News In Brief
President Clinton thinks dismissal of Paula Jones's lawsuit was in the best interest of the country, but he would have preferred to have his day in court if he had not been in office, Time magazine said. In remarks reportedly made on his flight back from Africa, Clinton also said: "If I were just a private citizen . . . I would have mixed feelings about not getting a chance to disprove these allegations."
As Congress began a two-week break, Clinton took exception to GOP congressional budget plans, saying they fail to meet "urgent national priorities" and telling lawmakers changes would be needed before he would sign them into law. His remarks came after the Senate passed a $1.73 trillion 1999 budget, containing modest tax reductions and few elements of the education, child-care, and health programs he champions.
US payrolls shrank for the first time in more than two years last month, nudging the unemployment rate higher, the Labor Department said. On a seasonally adjusted basis, the number of jobs dropped by 36,000 in March, the first such decline since severe blizzards shut down most businesses across the Northeast in January 1996.
Friends and admirers of the Rev. Martin Luther King Jr. held a commemoration in Memphis, Tenn., where the civil-rights leader was fatally shot April 4, 1968. Some 4,000 marchers traced much the same protest route King was scheduled to take before he was assassinated. Earlier, King's widow, Coretta Scott King, asked Clinton to name a panel similar to South Africa's Truth and Reconciliation Commission that could grant amnesty to those who would come forward with information about her husband's death.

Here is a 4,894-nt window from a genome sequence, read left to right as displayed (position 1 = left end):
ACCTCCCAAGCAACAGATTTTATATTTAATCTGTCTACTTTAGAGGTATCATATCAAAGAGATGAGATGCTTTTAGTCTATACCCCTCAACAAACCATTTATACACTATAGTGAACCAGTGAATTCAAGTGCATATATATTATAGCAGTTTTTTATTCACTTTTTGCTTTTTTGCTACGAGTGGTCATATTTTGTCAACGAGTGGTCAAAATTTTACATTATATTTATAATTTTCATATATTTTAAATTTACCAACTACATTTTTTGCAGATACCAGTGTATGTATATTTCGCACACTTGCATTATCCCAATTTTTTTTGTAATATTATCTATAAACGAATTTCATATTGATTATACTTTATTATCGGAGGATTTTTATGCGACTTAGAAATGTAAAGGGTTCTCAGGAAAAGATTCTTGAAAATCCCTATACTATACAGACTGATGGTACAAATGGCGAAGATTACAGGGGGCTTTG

The annual evaluation of foreign countries' efforts to combat the flow of narcotics was criticized by Gen. Barry McCaffrey, the US drug-control chief. McCaffrey said the practice builds resentment in Mexico and impairs cooperation with the US in the fight against illegal drugs. A Senate effort to overturn US certification of Mexico was defeated by a vote of 54 to 45 last week. Decertification could have led to economic penalties against Mexico.
A disgruntled former CIA employee was charged with passing highly sensitive data to two unspecified foreign governments. Douglas Fred Groat could face the death penalty if convicted of espionage and extortion. In 1996, months before he was fired by the agency, Groat reportedly threatened to tell foreigners what the CIA knew about their cryptographic systems unless he was given a half-million dollars. Groat is the third current or former CIA employee to be arrested on espionage charges in the past four years.
The US Supreme Court was expected to decide today if 39,000 tobacco-industry papers should be made public as part of a $1.7 billion smoking-liability lawsuit in Minnesota. Justice Antonin Scalia referred the matter for full court review after receiving a second request from tobacco firms fighting lower-court orders to release the documents. Justice Clarence Thomas denied an initial stay request last week.
A Teamsters leader from Charleston, W.Va., was expected to announce his candidacy for the presidency of the union. A spokesman for Ken Hall, president of Local 175, said Hall would announce his intention to run against James Hoffa Jr. Hall was co-chairman of the Teamsters negotiating committee during last summer's successful strike against United Parcel Service. He has close ties to Ron Carey, who was forced out of the presidency because of illegal contributions made to his election campaign in 1996.
Negotiators for producers and actors extended their current round of contract talks to Friday, hoping to avoid the first actors' strike in Hollywood in 18 years. The current three-year contract expires June 30.
Shipping traffic on the Mississippi River kept flowing despite a tugboat pilots' strike for higher pay. Leaders of Pilots Agree, a loosely organized pilot group formed last year, said they were hopeful the strike would gain momentum this week.
Israel said new suicide-bomb attacks by Islamic militants would make it "impossible" for peacemaking efforts with Palestinians to continue. Such attacks have been vowed by the militant Hamas movement in retaliation for the death early last week of its chief bombmaker, Muhyideen al-Sharif, whose remains were found next to a car that had exploded in the West Bank. Prime Minister Netanyahu said Israel had no hand in Sharif's death.